The Missing Flash on the Nikon D500


The D500 appears to be a hit. Except for one thing: the missing internal flash. 

No, the 4K limitations don’t seem to really faze you. Didn’t think they would, as the D500 is a stills camera that incorporates video features for convenience sake, not the opposite. 

No, the 20mp number didn’t faze you. Indeed, most of you seem to be responding quite favorably to the slight tradeoff of pixel count for better low light capability.

No, dropping the CompactFlash card for an XQD card isn’t really giving you much pause. It shouldn’t. Those that have shot with an XQD card versus the best available CompactFlash card know that the XQD is likely to give you a faster buffer clear, even with the older XQD cards. 

What seems to generate all the complaints and “I’m not going to buy one” statements about the D500 is one thing: no built-in flash. 

It is curious that Nikon dropped the built-in flash on the D500. This is the second time they’ve done that on anything other than the top-of-the-line pro DSLR models that never incorporated internal flash (the other smaller, non-pro Nikon camera with no flash was the Df). 

Personally, I wonder just how much of a liability no built-in flash truly is. I’ve long commented about the internal flash on the Nikon DSLRs not clearing most zoom lenses and even some primes with the lens hood mounted. Moreover, the low height of the flash head above the optical center makes for a number of other problems for me, including shadows that don’t look right.

Actually, it’s mostly a lack of shadows that happen with the internal flashes. As my good friend Chas Glatzer says: light illuminates, shadows define. Well, with the internal flash, you get illumination, but not definition. 

I suspect that most of the people complaining about the lack of internal flash are objecting to the loss of a built-in remote flash commander. Now that I can get behind. That’s the primary use of the internal flash for me. So if there’s a legitimate complaint here, it’s that Nikon didn’t build the triggering mechanism for the new radio flash capabilities into the camera bodies. Instead, we apparently have to use the WR-R10 plugged into the 10-pin socket for the most minimal remote triggering solution. Gotta love Nikon and their affection towards dongles ;~).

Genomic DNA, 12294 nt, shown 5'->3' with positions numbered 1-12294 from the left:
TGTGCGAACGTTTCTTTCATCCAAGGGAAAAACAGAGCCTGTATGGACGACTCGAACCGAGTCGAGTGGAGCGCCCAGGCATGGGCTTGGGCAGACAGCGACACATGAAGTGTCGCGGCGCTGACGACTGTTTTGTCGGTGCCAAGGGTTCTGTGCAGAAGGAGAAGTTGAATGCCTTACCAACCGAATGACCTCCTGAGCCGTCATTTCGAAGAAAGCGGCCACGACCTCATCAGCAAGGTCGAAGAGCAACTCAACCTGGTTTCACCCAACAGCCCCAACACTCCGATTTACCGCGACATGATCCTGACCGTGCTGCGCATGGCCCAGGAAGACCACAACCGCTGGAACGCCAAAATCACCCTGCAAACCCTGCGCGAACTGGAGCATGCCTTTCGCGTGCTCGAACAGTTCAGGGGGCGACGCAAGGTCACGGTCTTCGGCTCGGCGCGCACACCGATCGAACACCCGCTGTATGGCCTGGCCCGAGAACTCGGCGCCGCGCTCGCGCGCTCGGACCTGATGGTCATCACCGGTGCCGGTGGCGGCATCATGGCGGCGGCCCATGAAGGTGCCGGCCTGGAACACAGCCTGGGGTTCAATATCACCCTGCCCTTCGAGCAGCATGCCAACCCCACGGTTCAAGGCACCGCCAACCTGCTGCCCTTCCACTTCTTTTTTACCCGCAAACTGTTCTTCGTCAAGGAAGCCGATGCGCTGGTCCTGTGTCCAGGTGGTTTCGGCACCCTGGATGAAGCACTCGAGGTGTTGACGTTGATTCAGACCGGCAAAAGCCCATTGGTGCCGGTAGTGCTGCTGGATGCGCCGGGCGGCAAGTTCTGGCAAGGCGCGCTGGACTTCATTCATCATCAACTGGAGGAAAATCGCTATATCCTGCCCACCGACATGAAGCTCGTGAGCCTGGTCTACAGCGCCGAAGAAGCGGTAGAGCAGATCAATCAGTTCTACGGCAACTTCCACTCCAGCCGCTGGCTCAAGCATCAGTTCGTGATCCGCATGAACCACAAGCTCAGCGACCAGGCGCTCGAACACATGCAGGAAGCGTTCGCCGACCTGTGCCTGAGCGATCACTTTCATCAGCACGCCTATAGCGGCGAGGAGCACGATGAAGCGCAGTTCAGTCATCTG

Significant changes in technology—and I’d suggest that the move from line-of-sight visual to radio-frequency for remote flash triggering is one of those—always come with issues for those making the transition. To a large degree, Nikon has ameliorated the change in that the new SB-5000 is a switch hitter: it can participate in the three groups of line-of-sight triggering, or it can participate in up to six groups of radio triggering. It can serve as a commander for both, or as a remote for both. 

What Nikon really wants you to do is buy a WR-R10 and an SB-5000. This moves you the furthest into the new radio flash era the fastest. You can then be:

  • Single flash on camera, as usual (SB-5000)
  • Single flash off camera (SB-5000 triggered with WR-R10)
  • Multiple flash on/off camera (all radio with WR-R10/SB-5000’s, or all line-of-sight with the SB-5000 on camera triggering your older i-TTL Speedlights off camera)

Will you miss the built-in internal flash? Probably, but most likely only if you’re truly about convenience shooting ("hell with what the light looks like, it’s light") or stuck in the old line-of-sight world and don’t want to buy any new flash gear. 

Personally, I’m surprised that it’s taken Nikon so long to get to radio triggering. Moreover, I’m surprised that we’re still using Xenon-tubed flash. My video work sent me right to LEDs a few years back, and there are now significant light and small LED options that produce plenty of on-camera light. Heck, the one small panel I tend to use lasts longer on its rechargeable battery than my SB-910 Speedlight does in constant shooting, and produces a softer, gentler light. Originally I was convinced that an always-on light might bother people at events more than the eye-popping temporary flash, but I’m coming around the opinion that it’s the opposite: people often wince at flashes going off and "pucker up" in anticipation. They seem much more comfortable after getting used to a constant light, though you have to be careful of how much you dial that light up. 

Will I miss the built-in internal flash? Yes, but only because the camera doesn’t have a built-in radio transmitter to trigger remote flash. That’s the only reason I’ll miss it. 

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